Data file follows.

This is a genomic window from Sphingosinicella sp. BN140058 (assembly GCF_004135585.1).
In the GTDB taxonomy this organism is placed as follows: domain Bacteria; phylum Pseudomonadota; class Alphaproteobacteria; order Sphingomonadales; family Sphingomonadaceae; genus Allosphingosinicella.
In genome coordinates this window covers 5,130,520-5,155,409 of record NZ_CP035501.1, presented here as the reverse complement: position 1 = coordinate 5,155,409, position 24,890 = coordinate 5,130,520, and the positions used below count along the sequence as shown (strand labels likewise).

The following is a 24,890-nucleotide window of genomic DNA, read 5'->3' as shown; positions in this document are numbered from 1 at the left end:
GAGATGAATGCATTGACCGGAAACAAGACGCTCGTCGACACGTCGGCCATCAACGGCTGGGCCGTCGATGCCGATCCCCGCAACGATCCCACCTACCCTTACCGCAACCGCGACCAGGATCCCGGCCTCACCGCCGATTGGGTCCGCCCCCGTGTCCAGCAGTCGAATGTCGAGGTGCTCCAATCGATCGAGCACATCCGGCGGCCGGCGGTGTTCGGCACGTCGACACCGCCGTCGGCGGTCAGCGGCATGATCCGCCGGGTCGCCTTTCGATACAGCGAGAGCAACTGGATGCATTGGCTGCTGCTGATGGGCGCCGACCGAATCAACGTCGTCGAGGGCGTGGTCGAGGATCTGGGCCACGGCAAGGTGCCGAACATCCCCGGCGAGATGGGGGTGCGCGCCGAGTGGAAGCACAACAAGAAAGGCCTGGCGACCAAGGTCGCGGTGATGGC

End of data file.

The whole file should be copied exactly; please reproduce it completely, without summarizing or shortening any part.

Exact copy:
This is a genomic window from Sphingosinicella sp. BN140058 (assembly GCF_004135585.1).
In the GTDB taxonomy this organism is placed as follows: domain Bacteria; phylum Pseudomonadota; class Alphaproteobacteria; order Sphingomonadales; family Sphingomonadaceae; genus Allosphingosinicella.
In genome coordinates this window covers 5,130,520-5,155,409 of record NZ_CP035501.1, presented here as the reverse complement: position 1 = coordinate 5,155,409, position 24,890 = coordinate 5,130,520, and the positions used below count along the sequence as shown (strand labels likewise).

The following is a 24,890-nucleotide window of genomic DNA, read 5'->3' as shown; positions in this document are numbered from 1 at the left end:
GAGATGAATGCATTGACCGGAAACAAGACGCTCGTCGACACGTCGGCCATCAACGGCTGGGCCGTCGATGCCGATCCCCGCAACGATCCCACCTACCCTTACCGCAACCGCGACCAGGATCCCGGCCTCACCGCCGATTGGGTCCGCCCCCGTGTCCAGCAGTCGAATGTCGAGGTGCTCCAATCGATCGAGCACATCCGGCGGCCGGCGGTGTTCGGCACGTCGACACCGCCGTCGGCGGTCAGCGGCATGATCCGCCGGGTCGCCTTTCGATACAGCGAGAGCAACTGGATGCATTGGCTGCTGCTGATGGGCGCCGACCGAATCAACGTCGTCGAGGGCGTGGTCGAGGATCTGGGCCACGGCAAGGTGCCGAACATCCCCGGCGAGATGGGGGTGCGCGCCGAGTGGAAGCACAACAAGAAAGGCCTGGCGACCAAGGTCGCGGTGATGGC